on the 8th September, 2021Deep Conversations: Telling History through Country Wednesday 8 September: 10:00am -11:30am How might history be told through Country? In what ways might Country speak? Country is more than the backdrop for history; it is an active participant within both its stories and their telling. In this roundtable discussion chaired by Rebe Taylor, historians Lorina Barker, Peter Read, and Ann McGrath along with collaborators from the Taragara project “Gari: Stories Country Tells” share how historians might engage with Country in their research and writing. [Register via Eventbrite](https://www.eventbrite.com.au/e/telling-history-through-country-registration-166576204913): This webinar will be conducted via Zoom. Please register immediately. Prior to the event, a link will be emailed to all attendees. For more information contact the convenors of the series [firstname.lastname@example.org](mailto:email@example.com) or [firstname.lastname@example.org](email@example.com). Deep conversations: history, environment, science series is a partnership of the Research Centre for Deep History and Centre for Environmental History. It aims to bring together scholars from diverse disciplines to discuss questions of history, science and the environment, and how they shed light on the global challenges we face today.
17th August, 2021Laura was one of the success stories in the recent ARC announcements of funded DECRA projects. Laura’s project aims to provide a historical exploration of the experiences of self-determination in Aboriginal communities in the Northern Territory. Working in partnership with Indigenous collaborators, it expects to generate new knowledge of the challenges and opportunities which arose from the process of self-determination. Expected outcomes include a new history of the Northern Territory as shaped by self-determination, together with innovative methods for community-based collaborative research which give voice to historical Indigenous experiences. This should provide significant benefits for policymakers engaging with Indigenous communities and generate deeper cultural understanding of an important era in Australia’s Indigenous history. Centre Director Ann McGrath said “This is a wonderful achievement. Laura’s project promises real benefit for an understanding of Indigenous pasts and futures, which will be of high significance for future policy making. I am thrilled to congratulate Laura on the award of a DECRA, an award for outstanding Early Career Researchers”.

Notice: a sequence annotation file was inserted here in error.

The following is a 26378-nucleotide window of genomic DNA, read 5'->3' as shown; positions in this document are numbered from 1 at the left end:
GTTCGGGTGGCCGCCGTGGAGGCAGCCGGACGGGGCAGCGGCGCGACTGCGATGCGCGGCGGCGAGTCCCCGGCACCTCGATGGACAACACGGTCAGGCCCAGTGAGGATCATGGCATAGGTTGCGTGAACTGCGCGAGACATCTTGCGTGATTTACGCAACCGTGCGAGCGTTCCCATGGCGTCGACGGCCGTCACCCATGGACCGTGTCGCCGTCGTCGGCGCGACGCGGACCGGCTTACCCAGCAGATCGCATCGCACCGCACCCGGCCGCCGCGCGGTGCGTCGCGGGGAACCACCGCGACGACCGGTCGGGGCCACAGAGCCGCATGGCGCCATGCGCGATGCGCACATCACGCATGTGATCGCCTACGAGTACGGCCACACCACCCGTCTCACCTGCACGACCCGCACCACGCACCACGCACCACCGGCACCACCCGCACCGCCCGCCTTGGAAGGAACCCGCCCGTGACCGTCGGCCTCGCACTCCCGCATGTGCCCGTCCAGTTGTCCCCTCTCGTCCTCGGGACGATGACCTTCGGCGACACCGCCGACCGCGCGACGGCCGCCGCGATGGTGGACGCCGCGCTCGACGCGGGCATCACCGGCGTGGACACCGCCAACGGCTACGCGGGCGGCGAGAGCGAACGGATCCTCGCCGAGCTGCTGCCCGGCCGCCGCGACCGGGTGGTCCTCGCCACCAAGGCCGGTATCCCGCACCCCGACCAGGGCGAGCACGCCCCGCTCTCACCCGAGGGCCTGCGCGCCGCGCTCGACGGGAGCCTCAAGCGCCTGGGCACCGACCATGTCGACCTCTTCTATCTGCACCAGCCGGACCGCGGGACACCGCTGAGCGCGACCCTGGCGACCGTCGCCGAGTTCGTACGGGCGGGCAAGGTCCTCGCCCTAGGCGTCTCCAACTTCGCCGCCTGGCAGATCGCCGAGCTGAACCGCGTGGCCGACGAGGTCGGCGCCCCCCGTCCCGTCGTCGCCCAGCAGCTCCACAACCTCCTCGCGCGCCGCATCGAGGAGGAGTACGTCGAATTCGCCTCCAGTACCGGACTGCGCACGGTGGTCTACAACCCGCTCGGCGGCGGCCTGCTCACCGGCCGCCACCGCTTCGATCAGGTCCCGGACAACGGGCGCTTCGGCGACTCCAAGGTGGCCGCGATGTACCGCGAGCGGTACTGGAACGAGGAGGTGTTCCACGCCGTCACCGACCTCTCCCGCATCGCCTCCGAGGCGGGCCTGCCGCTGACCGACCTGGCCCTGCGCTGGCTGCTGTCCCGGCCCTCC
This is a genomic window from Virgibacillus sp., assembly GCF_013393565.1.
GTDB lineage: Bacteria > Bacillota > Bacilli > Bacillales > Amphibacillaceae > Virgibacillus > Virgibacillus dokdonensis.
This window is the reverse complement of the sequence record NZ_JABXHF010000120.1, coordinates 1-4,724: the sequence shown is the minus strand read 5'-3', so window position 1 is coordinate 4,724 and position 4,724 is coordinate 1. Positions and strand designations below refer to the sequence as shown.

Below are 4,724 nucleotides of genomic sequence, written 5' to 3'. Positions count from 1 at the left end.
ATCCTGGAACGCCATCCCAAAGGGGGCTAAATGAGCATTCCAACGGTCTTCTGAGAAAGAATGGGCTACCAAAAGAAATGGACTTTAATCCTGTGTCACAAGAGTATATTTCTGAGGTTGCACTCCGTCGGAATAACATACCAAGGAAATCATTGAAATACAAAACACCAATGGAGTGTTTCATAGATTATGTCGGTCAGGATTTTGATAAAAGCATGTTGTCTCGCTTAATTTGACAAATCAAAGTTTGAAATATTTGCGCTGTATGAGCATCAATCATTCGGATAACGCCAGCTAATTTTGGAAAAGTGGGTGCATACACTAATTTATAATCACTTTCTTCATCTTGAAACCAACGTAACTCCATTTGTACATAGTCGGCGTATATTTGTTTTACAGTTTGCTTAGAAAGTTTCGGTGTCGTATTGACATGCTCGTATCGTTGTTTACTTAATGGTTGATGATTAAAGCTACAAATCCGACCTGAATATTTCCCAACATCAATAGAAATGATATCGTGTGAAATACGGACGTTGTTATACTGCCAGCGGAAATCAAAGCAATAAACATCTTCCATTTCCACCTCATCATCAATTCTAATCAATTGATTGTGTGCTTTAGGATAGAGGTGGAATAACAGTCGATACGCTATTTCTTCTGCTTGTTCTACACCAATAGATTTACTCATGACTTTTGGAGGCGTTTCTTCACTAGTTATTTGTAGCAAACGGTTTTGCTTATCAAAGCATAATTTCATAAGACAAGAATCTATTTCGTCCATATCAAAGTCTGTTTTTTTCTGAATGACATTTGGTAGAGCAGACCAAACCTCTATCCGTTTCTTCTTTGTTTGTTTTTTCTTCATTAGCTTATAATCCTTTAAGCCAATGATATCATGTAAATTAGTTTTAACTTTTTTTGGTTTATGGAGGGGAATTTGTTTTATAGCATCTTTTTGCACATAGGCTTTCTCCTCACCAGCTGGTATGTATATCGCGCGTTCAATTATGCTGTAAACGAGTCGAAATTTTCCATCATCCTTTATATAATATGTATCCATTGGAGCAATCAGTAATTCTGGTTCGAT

16th August, 2021The School of History has announced the 2021 Minoru Hokari Memorial Scholarship. Available to a currently enrolled tertiary student, studying at any Australian university as a postdoctoral student or have completed a PhD degree in the past three years. More details can be found in the links below. Applications open now until 30 September 2021. [https://www.anu.edu.au/study/scholarships/find-a-scholarship/minoru-hokari-memorial-scholarship](https://www.anu.edu.au/study/scholarships/find-a-scholarship/minoru-hokari-memorial-scholarship) [https://history.cass.anu.edu.au/minoru-hokari-scholarship-fieldwork](https://history.cass.anu.edu.au/minoru-hokari-scholarship-fieldwork)